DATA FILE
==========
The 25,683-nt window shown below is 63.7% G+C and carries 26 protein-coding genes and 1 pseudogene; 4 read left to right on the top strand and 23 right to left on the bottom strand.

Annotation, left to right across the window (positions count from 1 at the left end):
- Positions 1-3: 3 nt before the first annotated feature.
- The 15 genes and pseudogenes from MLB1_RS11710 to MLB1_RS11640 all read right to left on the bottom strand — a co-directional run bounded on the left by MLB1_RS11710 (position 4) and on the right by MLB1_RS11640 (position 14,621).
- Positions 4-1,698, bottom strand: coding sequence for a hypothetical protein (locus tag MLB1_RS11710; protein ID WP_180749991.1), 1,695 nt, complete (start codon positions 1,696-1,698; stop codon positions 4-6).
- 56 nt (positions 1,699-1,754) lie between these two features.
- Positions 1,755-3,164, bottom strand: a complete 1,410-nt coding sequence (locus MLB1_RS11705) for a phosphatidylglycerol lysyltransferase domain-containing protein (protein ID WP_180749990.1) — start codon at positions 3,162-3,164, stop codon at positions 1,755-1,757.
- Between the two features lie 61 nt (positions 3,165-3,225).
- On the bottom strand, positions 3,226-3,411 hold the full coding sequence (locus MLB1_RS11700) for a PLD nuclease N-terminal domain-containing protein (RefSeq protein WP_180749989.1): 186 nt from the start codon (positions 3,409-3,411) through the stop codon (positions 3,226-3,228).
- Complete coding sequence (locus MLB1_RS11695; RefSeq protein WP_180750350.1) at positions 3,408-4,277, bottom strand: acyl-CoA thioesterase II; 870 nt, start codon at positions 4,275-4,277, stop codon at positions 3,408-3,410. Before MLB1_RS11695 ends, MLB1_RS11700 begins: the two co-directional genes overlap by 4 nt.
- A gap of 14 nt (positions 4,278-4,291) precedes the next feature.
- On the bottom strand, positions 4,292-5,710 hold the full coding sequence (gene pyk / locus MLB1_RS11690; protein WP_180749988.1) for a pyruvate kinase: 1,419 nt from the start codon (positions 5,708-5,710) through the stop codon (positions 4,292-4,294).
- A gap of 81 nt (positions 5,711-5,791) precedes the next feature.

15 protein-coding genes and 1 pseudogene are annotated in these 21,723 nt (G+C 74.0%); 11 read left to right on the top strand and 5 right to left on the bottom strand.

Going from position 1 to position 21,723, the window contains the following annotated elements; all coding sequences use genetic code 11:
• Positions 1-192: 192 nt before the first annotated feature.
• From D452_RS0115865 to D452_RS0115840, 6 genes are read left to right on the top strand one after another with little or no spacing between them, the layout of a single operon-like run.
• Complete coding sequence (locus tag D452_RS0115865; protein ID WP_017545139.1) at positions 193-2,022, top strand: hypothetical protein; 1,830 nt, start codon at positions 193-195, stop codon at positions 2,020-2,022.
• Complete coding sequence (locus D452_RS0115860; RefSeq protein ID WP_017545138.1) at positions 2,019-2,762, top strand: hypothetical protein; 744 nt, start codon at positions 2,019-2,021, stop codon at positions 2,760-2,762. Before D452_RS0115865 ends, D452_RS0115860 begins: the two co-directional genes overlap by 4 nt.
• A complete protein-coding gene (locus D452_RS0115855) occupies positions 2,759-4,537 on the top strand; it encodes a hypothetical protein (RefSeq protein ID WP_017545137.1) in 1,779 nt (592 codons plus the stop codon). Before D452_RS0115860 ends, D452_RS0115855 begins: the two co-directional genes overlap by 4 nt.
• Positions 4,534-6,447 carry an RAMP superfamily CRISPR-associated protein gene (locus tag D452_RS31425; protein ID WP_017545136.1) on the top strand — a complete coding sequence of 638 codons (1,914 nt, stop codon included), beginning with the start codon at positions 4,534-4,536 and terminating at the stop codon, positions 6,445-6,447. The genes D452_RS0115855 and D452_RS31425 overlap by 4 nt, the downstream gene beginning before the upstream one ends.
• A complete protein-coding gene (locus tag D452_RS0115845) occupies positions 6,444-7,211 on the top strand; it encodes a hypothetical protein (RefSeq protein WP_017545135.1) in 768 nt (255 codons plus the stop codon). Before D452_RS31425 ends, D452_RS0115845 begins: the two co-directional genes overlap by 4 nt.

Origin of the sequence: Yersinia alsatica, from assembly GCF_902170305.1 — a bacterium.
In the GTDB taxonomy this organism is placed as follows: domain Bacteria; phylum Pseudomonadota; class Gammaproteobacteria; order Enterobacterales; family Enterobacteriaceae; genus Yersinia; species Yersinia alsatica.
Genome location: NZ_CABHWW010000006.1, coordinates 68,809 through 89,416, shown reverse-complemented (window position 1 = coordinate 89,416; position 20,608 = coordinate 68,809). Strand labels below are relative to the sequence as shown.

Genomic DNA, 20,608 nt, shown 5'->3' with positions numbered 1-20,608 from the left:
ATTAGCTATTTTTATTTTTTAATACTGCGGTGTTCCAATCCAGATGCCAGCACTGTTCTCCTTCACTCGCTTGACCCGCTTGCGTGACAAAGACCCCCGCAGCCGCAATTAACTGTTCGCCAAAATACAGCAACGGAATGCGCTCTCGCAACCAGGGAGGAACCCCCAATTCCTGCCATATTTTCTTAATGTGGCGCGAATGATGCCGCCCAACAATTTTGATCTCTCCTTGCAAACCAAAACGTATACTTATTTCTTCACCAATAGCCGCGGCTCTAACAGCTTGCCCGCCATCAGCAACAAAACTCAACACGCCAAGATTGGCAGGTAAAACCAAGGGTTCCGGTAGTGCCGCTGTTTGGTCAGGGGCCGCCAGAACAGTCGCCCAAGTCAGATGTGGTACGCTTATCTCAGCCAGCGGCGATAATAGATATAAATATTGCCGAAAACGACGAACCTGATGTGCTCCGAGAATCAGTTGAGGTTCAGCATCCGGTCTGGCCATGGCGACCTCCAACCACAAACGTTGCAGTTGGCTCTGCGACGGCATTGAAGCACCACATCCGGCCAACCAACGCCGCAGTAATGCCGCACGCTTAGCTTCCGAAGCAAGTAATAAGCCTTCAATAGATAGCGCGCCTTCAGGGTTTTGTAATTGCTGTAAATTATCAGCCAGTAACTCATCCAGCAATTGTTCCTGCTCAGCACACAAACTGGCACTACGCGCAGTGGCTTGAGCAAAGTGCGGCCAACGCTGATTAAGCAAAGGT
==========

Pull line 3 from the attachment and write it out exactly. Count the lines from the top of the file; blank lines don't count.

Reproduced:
- Positions 1-3: 3 nt before the first annotated feature.